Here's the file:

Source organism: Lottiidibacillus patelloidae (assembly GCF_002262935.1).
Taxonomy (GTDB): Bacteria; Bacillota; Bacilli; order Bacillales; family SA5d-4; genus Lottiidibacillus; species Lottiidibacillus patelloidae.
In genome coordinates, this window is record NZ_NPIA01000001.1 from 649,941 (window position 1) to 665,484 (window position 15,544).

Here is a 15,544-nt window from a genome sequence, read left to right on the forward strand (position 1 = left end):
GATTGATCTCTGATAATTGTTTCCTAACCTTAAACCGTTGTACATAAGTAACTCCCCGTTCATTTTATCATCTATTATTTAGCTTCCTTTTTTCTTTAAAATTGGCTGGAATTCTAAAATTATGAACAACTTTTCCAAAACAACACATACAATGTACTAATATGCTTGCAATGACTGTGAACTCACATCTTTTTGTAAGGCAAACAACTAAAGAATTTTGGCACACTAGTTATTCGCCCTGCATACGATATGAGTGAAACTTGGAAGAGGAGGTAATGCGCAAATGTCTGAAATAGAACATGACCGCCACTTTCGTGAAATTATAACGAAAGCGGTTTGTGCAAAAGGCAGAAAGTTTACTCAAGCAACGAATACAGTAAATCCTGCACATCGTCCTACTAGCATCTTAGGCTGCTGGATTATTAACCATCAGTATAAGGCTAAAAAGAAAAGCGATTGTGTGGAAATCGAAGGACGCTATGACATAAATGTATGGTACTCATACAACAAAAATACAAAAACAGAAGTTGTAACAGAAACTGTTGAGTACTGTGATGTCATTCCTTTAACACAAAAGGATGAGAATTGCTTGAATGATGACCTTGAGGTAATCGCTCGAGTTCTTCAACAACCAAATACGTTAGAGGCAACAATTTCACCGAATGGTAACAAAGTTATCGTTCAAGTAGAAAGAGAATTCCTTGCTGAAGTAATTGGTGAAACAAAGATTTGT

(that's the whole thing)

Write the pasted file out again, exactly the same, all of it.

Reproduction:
Source organism: Lottiidibacillus patelloidae (assembly GCF_002262935.1).
Taxonomy (GTDB): Bacteria; Bacillota; Bacilli; order Bacillales; family SA5d-4; genus Lottiidibacillus; species Lottiidibacillus patelloidae.
In genome coordinates, this window is record NZ_NPIA01000001.1 from 649,941 (window position 1) to 665,484 (window position 15,544).

Here is a 15,544-nt window from a genome sequence, read left to right on the forward strand (position 1 = left end):
GATTGATCTCTGATAATTGTTTCCTAACCTTAAACCGTTGTACATAAGTAACTCCCCGTTCATTTTATCATCTATTATTTAGCTTCCTTTTTTCTTTAAAATTGGCTGGAATTCTAAAATTATGAACAACTTTTCCAAAACAACACATACAATGTACTAATATGCTTGCAATGACTGTGAACTCACATCTTTTTGTAAGGCAAACAACTAAAGAATTTTGGCACACTAGTTATTCGCCCTGCATACGATATGAGTGAAACTTGGAAGAGGAGGTAATGCGCAAATGTCTGAAATAGAACATGACCGCCACTTTCGTGAAATTATAACGAAAGCGGTTTGTGCAAAAGGCAGAAAGTTTACTCAAGCAACGAATACAGTAAATCCTGCACATCGTCCTACTAGCATCTTAGGCTGCTGGATTATTAACCATCAGTATAAGGCTAAAAAGAAAAGCGATTGTGTGGAAATCGAAGGACGCTATGACATAAATGTATGGTACTCATACAACAAAAATACAAAAACAGAAGTTGTAACAGAAACTGTTGAGTACTGTGATGTCATTCCTTTAACACAAAAGGATGAGAATTGCTTGAATGATGACCTTGAGGTAATCGCTCGAGTTCTTCAACAACCAAATACGTTAGAGGCAACAATTTCACCGAATGGTAACAAAGTTATCGTTCAAGTAGAAAGAGAATTCCTTGCTGAAGTAATTGGTGAAACAAAGATTTGT